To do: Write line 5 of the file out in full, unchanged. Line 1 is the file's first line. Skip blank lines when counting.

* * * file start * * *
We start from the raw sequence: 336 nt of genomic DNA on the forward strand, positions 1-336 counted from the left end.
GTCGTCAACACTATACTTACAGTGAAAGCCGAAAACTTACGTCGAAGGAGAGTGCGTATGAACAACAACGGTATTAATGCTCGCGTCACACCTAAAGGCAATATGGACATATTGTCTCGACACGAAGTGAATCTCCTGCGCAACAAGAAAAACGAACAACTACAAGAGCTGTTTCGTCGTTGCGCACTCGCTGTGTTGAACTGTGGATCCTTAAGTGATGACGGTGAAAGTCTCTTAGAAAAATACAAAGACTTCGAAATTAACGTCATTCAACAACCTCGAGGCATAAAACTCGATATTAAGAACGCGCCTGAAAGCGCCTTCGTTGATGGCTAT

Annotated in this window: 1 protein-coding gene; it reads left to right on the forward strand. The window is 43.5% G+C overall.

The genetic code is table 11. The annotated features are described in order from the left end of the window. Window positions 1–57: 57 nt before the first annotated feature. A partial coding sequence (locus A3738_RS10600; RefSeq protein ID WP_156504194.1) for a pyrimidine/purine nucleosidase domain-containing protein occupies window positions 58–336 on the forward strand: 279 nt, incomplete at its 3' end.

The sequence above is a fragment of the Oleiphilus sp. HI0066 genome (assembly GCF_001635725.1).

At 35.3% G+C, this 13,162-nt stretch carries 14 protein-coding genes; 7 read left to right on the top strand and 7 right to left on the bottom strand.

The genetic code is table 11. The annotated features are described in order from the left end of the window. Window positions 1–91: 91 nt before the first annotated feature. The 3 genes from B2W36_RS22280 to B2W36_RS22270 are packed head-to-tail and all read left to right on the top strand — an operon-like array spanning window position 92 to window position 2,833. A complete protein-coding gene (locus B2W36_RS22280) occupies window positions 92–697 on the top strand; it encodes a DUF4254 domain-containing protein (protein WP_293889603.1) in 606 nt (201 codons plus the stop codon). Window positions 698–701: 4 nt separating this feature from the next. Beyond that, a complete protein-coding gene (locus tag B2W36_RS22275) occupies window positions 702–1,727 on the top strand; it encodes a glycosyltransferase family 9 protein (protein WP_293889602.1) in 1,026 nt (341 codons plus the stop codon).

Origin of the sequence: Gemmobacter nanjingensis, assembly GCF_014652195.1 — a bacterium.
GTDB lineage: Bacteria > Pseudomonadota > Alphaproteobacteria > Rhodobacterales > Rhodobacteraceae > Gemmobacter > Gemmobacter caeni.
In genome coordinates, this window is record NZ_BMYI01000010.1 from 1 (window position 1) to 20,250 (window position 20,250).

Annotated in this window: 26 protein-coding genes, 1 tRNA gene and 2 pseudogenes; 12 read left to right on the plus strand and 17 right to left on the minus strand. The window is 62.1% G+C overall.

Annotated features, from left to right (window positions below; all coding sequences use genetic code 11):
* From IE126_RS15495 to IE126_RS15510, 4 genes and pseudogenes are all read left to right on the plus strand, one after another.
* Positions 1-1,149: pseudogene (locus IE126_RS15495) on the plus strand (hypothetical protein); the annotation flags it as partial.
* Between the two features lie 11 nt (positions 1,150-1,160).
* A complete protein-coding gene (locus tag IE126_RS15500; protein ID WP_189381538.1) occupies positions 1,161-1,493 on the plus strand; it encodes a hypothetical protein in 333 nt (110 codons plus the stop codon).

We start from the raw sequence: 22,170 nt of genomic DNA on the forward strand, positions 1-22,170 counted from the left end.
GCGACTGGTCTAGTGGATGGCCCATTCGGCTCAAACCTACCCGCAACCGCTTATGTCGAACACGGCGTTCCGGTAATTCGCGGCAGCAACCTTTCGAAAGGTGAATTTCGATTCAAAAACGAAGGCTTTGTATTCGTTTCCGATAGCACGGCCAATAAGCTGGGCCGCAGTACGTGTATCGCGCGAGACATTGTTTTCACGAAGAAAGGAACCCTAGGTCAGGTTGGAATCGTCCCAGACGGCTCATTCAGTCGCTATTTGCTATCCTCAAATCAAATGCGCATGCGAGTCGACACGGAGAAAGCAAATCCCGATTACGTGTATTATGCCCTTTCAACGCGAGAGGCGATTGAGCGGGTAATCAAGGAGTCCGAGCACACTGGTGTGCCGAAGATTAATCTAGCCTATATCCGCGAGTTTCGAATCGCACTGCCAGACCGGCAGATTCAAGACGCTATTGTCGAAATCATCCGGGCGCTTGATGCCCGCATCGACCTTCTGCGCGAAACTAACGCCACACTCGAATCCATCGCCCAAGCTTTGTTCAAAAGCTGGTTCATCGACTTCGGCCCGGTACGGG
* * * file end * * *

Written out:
The sequence above is a fragment of the Oleiphilus sp. HI0066 genome (assembly GCF_001635725.1).